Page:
Blog #46 – Being present
One of the things that we often hear said is that the years go by faster as you get older. Objectively speaking, we know this cannot be true – time does not speed up when a child becomes an adult and, neither does it further accelerate as an adult moves towards middle-age – and yet, on the level of lived experience for many of us it genuinely seems that way. The fact that so many of us experience this perceived speeding up of time as we age begs one obvious question – Why?
When we look back on different times in our life, we can have the intuitive sense that one period seemed to move more slowly than those that followed. A classic example is when people reflect upon their schooldays. For many of us, as we look back, the six years that we spent in primary school feel like an even longer period of time, whereas the six years in secondary school – while certainly not zipping by – don’t feel to have taken quite so long, but by the time the college years have come and gone, many of us will have become aware of that feeling of time somehow gathering pace. Fast forward a few years into our full-time working lives and time seems to move even faster, then you blink, and another decade has passed. Well, perhaps it’s not quite as stark as that, but you presumably get the point I’m trying to make.
This brings us back to the question we posed earlier – Why? Why do so many of us report that we experience life in this way? As with so many questions posed in this blog series, there are several potential answers and perhaps no one definitive explanation that trumps all others, such is the nature of psychology.
That said, at least one answer relates to awareness. On a simple level, children tend to pay more attention to the world around them because so often they are seeing things for the first time or behold with wonder what to older eyes might seem banal or familiar. We know that those early years are characterised by constant and rapid learning. Kids are sometimes referred to as “blotting paper”, because they are said to absorb everything they see around them. This turbo-charged period of learning is a marker of natural development, but for our purposes it is important to note that it implies a level of ongoing awareness that may become somewhat lost to us later in life. However, even if this is so, that then raises another question – is that shift away from conscious awareness inevitable or not? It is a question worth pondering.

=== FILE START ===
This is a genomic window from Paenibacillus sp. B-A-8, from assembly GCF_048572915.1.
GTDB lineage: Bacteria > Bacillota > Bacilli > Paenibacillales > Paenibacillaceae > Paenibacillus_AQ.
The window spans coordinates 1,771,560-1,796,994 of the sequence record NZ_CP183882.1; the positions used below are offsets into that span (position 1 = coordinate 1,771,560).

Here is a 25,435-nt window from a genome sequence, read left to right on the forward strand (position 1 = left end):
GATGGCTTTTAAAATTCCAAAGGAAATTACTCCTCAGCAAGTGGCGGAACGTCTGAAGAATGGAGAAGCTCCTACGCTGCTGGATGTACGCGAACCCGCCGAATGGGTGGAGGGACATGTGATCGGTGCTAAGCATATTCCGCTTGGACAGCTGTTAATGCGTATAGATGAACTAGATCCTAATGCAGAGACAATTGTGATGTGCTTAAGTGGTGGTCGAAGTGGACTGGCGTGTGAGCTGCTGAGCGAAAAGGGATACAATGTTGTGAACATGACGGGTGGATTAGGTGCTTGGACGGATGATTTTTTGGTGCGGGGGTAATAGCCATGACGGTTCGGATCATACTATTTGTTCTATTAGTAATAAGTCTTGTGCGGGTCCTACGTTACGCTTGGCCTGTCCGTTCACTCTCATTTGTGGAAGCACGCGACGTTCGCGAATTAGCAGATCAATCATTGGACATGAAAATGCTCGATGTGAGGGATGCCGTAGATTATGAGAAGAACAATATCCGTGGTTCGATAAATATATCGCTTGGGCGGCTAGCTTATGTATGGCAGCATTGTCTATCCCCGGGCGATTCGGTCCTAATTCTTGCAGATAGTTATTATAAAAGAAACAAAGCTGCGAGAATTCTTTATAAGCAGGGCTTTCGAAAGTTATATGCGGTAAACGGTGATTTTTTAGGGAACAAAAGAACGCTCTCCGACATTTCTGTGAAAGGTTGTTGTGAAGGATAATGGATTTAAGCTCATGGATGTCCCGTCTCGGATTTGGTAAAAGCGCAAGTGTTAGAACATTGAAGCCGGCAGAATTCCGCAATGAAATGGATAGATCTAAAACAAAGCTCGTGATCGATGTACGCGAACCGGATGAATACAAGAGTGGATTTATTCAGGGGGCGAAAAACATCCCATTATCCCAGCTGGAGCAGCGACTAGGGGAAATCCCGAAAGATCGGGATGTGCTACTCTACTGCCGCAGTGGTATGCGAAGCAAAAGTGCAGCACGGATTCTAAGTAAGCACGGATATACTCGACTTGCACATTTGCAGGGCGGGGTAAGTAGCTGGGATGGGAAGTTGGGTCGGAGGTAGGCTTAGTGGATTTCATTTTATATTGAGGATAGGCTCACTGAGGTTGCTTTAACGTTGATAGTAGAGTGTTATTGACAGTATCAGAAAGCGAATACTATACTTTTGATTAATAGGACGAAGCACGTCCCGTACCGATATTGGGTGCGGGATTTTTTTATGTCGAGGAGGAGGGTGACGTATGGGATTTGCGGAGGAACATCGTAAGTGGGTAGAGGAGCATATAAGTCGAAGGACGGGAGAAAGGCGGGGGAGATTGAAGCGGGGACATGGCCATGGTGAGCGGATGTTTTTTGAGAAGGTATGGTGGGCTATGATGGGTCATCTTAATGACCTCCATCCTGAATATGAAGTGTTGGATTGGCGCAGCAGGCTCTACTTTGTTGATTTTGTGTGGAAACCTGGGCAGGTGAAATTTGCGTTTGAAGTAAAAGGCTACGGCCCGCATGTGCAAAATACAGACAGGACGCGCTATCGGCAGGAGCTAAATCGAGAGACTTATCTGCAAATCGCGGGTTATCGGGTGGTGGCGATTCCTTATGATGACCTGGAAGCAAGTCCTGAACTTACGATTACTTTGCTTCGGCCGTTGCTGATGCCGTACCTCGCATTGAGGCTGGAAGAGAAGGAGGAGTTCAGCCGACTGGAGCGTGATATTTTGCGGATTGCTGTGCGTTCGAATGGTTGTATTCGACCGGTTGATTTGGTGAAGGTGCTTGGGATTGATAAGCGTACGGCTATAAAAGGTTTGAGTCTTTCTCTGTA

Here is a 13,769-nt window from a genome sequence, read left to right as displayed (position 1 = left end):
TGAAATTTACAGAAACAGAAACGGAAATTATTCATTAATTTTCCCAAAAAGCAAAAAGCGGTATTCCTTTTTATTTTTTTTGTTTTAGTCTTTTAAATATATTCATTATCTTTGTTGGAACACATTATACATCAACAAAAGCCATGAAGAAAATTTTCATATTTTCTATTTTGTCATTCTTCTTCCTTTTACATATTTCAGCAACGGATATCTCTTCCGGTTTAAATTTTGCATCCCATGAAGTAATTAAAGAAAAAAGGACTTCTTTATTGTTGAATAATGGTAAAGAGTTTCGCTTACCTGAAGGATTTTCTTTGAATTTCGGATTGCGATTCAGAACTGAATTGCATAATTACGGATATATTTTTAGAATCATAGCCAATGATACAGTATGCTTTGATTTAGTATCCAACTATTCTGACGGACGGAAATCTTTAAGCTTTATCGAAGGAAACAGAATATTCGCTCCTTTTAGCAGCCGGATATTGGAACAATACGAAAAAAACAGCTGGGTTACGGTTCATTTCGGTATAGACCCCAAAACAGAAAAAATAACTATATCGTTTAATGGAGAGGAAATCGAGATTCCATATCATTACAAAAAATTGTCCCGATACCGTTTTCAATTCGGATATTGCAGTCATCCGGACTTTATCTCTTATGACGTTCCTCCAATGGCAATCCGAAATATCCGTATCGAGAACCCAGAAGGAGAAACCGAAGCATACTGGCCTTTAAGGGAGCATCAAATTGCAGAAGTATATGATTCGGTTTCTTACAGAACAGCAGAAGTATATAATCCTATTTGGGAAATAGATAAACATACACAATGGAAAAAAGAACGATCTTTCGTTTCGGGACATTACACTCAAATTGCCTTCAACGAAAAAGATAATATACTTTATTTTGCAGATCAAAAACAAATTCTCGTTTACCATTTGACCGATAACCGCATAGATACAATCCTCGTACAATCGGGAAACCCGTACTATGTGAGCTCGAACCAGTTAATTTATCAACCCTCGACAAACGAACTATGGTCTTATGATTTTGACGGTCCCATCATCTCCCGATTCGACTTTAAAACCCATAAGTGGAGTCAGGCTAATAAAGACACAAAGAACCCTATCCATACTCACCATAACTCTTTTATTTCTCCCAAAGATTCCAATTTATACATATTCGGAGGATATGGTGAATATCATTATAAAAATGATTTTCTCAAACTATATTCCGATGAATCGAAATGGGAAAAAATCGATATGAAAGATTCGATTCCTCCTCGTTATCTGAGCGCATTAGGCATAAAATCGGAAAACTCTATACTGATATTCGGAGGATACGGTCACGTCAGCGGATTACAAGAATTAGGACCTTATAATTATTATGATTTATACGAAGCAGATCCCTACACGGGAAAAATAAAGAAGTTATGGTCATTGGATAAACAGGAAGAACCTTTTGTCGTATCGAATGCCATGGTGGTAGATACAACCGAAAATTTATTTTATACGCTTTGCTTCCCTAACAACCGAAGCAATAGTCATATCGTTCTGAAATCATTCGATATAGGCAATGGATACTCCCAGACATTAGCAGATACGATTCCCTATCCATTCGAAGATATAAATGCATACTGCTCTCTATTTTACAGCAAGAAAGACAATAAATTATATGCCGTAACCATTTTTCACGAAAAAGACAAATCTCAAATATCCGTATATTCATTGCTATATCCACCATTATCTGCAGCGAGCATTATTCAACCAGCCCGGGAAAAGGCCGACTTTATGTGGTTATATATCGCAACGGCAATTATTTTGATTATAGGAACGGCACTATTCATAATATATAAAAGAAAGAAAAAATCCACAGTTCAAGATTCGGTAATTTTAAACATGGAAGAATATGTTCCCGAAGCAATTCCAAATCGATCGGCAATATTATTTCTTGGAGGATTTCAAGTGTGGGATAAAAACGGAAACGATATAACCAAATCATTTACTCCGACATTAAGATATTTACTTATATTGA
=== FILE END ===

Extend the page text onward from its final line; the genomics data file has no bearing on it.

Here is another one worth thinking about: How much time does the typical adult spend effectively on auto-pilot in their daily life? Many of us slot into somewhat predictable daily patterns and routines that lend themselves to slipping almost into a trance and becoming lost in our own thoughts – typically daydreaming or thinking about the past or the future and therefore being less than fully engaged in the present. How many times do we come home in the evening after work, look at our watch at a certain time and wonder where the day went? This is alien to the way the typical child engages with life, with a curiosity and desire to learn that can anchor them very much in the now, as opposed to the adult in any given moment – whether stuck in yet another traffic jam on their daily commute, staring at a computer screen in their office, or flicking channels at home at night – wondering about what happened yesterday and grappling with anxiety about what tomorrow may bring, frittering away the here and now in the process.
Of course, it can be difficult to understand just how much we lose to auto-pilot, or even to recognise the tendency, unless and until we somehow break the pattern. Generally speaking, we need to get away from those routines and expose ourselves to fresh surroundings in order to break through the fog and get a sense of how much time we spend not really being present in our ‘normal’ life and seeing how that can correlate with our sense of how fast or otherwise time passes, along with the unease and perhaps even distress that those perceptions bring.
I mentioned the Camino de Santiago in an earlier post, in the context of the benefits to well-being associated with exposure to nature. This long-distance hike/pilgrimage and others like it are also relevant here. Many individuals who undertake such lengthy treks (some spend weeks or even months hiking) report that one of the most notable effects they feel out there is a shift in their perception of time passing, i.e., it extends. It is not unusual to read of accounts where individuals talk in terms of days feeling like weeks and weeks feeling months, to the extent that when they return home they feel like they have been away for much longer for much longer than they have been. They also speak of how this tendency brings into stark relief the degree to which their ‘normal’ busy life is led on auto-pilot and how this links directly with that sense of time passing ever faster as they get older.
Ultimately, what we’re moving towards in this conversation is to focus on mindfulness – the idea of cultivating conscious awareness in the moment. Next time, we will move towards engaging with these ideas directly.
Dr. Mark Barry
Mark Barry was awarded a PhD by University College Cork in 2015 for his research into adolescent well-being. He has lectured psychology at UCC since 2013 and is also a freelance writer.